Can I Paint Over Asbestos Floor Tiles?

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Many houses built before the 1980s used vinyl tiles containing asbestos as flooring. While asbestos is a frightening word for homeowners, the durability of these tiles means the best way to handle them is to cover them with other flooring. You can paint intact tiles cheaply to give floors in your home a more modern look.


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Asbestos Tile Issues

From the 1950s to the 1980s, almost every vinyl floor tile sold contained between 2 percent and 10 percent asbestos. Asbestos is a toxic fibrous mineral that's heat- and fire-resistant and absorbs sound, making it a popular building material. However, it was discovered that inhaling asbestos fibers could cause serious illness, and the use of asbestos was drastically curtailed in homes and workplaces.

Most 9-inch vinyl tiles and many 12-inch tiles and the mastic adhesive that anchors them to the subfloor contain a level of asbestos. The good news is that the harmful fibers are securely embedded into the vinyl material, so under normal conditions the fibers ​aren't​ released into the air. But removing the tiles can disturb this trapped asbestos, so the best strategy is painting over asbestos tile or covering it with other flooring.


Preparing for Paint

Intact vinyl asbestos tiles are considered non-friable, which means they're unlikely to release asbestos fibers into the air. Friable asbestos materials are those that are easily crumbled, pulverized or turned to powder with the pressure of your hand. As long the tile remains non-friable, you can cover them safely on your own.

Inspect the floor for cracked, broken or heavily worn tiles or exposed adhesive that may contain asbestos. Have a qualified contractor remove or repair damaged flooring. Handling these damaged tiles yourself can release the fibers into the air and cause a potential health risk.


Prepare the floor for painting by removing any wax or polish. ​Never​ use sandpaper, abrasive pads, wire brushes or a power stripper on asbestos floor tiles. Instead, use chemical solvents such as trisodium phosphate or a mixture of one part rubbing alcohol to three parts water. Vacuum the floor to remove any remaining dust and dirt.

Painting Over Asbestos Tile

Use an oil-based primer to seal the floor and further encapsulate the asbestos fibers. Remove the baseboards or cover them with masking tape and use a brush or roller to evenly coat the floor, leaving an "escape route" so you won't be trapped until the paint dries.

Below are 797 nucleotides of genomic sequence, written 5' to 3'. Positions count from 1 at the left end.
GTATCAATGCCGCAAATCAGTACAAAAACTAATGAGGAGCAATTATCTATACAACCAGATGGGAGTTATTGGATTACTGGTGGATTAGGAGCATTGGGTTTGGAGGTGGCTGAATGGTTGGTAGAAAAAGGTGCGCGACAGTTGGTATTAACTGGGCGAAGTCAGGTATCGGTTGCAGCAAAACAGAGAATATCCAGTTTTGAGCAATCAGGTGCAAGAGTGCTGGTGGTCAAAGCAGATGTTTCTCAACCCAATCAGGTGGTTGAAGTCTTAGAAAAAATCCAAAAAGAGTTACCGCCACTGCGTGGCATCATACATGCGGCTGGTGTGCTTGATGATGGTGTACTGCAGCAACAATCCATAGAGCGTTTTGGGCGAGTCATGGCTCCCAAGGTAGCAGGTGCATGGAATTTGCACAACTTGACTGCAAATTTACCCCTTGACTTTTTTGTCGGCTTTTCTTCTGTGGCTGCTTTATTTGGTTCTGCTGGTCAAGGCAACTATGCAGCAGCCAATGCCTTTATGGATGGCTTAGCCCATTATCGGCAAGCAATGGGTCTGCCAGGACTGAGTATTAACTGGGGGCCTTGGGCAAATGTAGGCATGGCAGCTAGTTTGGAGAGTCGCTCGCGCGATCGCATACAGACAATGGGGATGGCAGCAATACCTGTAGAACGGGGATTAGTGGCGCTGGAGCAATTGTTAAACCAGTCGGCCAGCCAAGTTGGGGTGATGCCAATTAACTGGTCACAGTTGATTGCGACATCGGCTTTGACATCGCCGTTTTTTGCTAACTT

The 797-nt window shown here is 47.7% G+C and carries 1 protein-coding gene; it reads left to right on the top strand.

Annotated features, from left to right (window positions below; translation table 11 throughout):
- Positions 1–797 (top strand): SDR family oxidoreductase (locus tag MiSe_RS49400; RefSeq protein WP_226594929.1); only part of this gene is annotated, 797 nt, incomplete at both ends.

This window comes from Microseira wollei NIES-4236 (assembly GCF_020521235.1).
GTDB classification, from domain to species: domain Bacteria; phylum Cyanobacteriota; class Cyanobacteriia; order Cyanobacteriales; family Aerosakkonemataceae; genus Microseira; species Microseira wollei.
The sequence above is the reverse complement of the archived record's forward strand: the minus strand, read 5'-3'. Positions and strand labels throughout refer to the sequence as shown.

After the floor is primed, use oil-based paint to cover the tiles as oil paint adheres and resists wear better than latex-based paint. If you expect your floor to receive heavy traffic, consider coating the paint with polyurethane. Let the paint cure for two or three days, then apply three coats of clear, water-based polyurethane. Plan to add a maintenance coat of polyurethane every two years.

You can also use an epoxy floor coating over asbestos tile. Epoxy paint designed for floors holds up well to regular foot traffic. Follow the instructions for your specific epoxy product to apply it to the floor.


Other Floor Covering Options

Painting is a quick option, but you can also install other flooring materials over asbestos tiles as long as they are intact. Covering the tiles cuts down on the wear and tear that can eventually cause fibers to be released.

Laying carpet over asbestos tiles is one option. You can also put to down vinyl or linoleum flooring over the asbestos tiles. If the floor is flat, with no bumps or depressions, you can install ceramic tile over the vinyl tile.


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Erik Johnson

Based in Colorado, Erik Johnson has been writing professionally since 1996 and has worked in real estate, management and technical fields. Recipient of the 3M Richard G. Drew Recognition of Creativity, Johnson is the author of three books.